NKU encourages students to battle obesity

Balancing classwork, studying, family, work and the ever-important social time is one of the biggest challenges for any college student. Miraculously, students often still find themselves bored and needing refreshment.

At Northern Kentucky University, there is a movement to get students to use this time for physical fitness. Through expanded offerings including personal trainers, wellness campaigns and student dialogues, NKU is actively providing ways to end the obesity epidemic.

“[There is] something to meet [student] needs and help them achieve a healthier life, regardless if they are just starting to think about health or they have been for years,” student wellness manager Maggie Gough said of the NKU campus. The campus features a recreation center where students can play basketball, run on an indoor track and swim.

NKU even offers personal trainers at a price significantly less than off-campus sources. The price for a single session with a personal trainer is $15. A comparable off-campus service would cost an individual $60-$70. At NKU, students can get three sessions for that price. The price goes down if students purchase multiple sessions in advance, with six sessions costing $114, or $7.60 per session.

For students who do not want to take on the challenge of personal training alone, the Campus Recreation Center (CRC) also offers buddy sessions for pairs wishing to train together. Prices for this service jump to $45 per session.

Besides personal fitness, NKU personal trainer Dan Wolfinger said the sessions provide students with a chance to find accomplishment.

“The more someone wants something, the hungrier they are going to be, and the hungrier they are will reflect in their ability to be persistent and consistent throughout the course of accomplishing their goal,” Wolfinger said.

Individual goals can also be met through the many classes offered by the CRC which include kickboxing, Pilates and a beginner class focused on building stronger abs and arms.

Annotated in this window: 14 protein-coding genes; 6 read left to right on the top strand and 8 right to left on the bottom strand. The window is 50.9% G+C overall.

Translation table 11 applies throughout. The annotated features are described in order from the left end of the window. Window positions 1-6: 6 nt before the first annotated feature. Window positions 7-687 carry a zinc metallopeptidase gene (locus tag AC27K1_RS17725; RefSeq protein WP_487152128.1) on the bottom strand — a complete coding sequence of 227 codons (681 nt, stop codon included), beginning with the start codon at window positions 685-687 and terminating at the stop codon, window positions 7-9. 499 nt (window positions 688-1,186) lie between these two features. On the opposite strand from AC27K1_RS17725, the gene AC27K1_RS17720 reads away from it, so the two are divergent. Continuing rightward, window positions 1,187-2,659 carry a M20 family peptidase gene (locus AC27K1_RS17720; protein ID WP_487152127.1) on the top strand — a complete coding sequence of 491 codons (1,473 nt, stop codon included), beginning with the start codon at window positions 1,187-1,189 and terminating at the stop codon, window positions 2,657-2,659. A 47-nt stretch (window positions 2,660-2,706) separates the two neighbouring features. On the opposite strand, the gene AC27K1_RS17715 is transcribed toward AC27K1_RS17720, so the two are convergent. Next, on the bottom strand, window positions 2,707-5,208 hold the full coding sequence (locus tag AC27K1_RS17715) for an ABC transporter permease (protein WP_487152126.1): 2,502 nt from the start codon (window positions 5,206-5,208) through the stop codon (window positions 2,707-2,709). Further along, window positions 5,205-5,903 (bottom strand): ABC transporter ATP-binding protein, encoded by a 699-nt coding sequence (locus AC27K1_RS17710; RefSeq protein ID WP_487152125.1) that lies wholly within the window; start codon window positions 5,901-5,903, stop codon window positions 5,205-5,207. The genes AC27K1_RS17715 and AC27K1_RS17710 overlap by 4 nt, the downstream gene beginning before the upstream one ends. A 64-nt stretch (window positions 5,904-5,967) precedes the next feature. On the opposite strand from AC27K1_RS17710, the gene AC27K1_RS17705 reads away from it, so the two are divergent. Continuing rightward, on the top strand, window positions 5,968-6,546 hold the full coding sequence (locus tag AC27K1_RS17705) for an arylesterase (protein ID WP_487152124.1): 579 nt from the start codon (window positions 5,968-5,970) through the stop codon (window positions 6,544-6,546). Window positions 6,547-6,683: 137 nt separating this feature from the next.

For students unsure of what goals to set, NKU Wellness is offering a free health survey to provide students with a personalized health report featuring areas where students may want to improve.

Another campaign invites students to get their weeks off to a healthy start by observing “Meatless Mondays.” NKU Dining has joined in by offering special vegetarian options. The initiative also encourages students to go on the “Monday Mile” and walk or run at least one mile during their lunch break.

To continue with the healthy Monday theme, NKU Wellness and the Scripps Howard Center for Civic Engagement are launching a series of sessions designed to encourage student dialogue on the growing problem of obesity and thoughts on how to combat it. “Healthy Monday: Let’s Talk” sessions will begin in mid-February where student facilitators will enter NKU classrooms and put participants in work groups to examine ways that outside forces contribute to obesity. A whiteboard in the Student Union will also allow students to write feedback on possible contributing forces to obesity.

“It’s not about debating, it’s not about arguing, it’s about listening in a respectful way,” Scripps Howard Center Program Coordinator Collette Thompson said.

The goal of the sessions is not to embarrass or ridicule people battling obesity, according to Thompson, but instead about dealing with the societal problem and re-framing the way people look at obesity.

For more information on the programs and offerings visit http://wellness.nku.edu/.

Story by Danielle Wesley and Jesse Call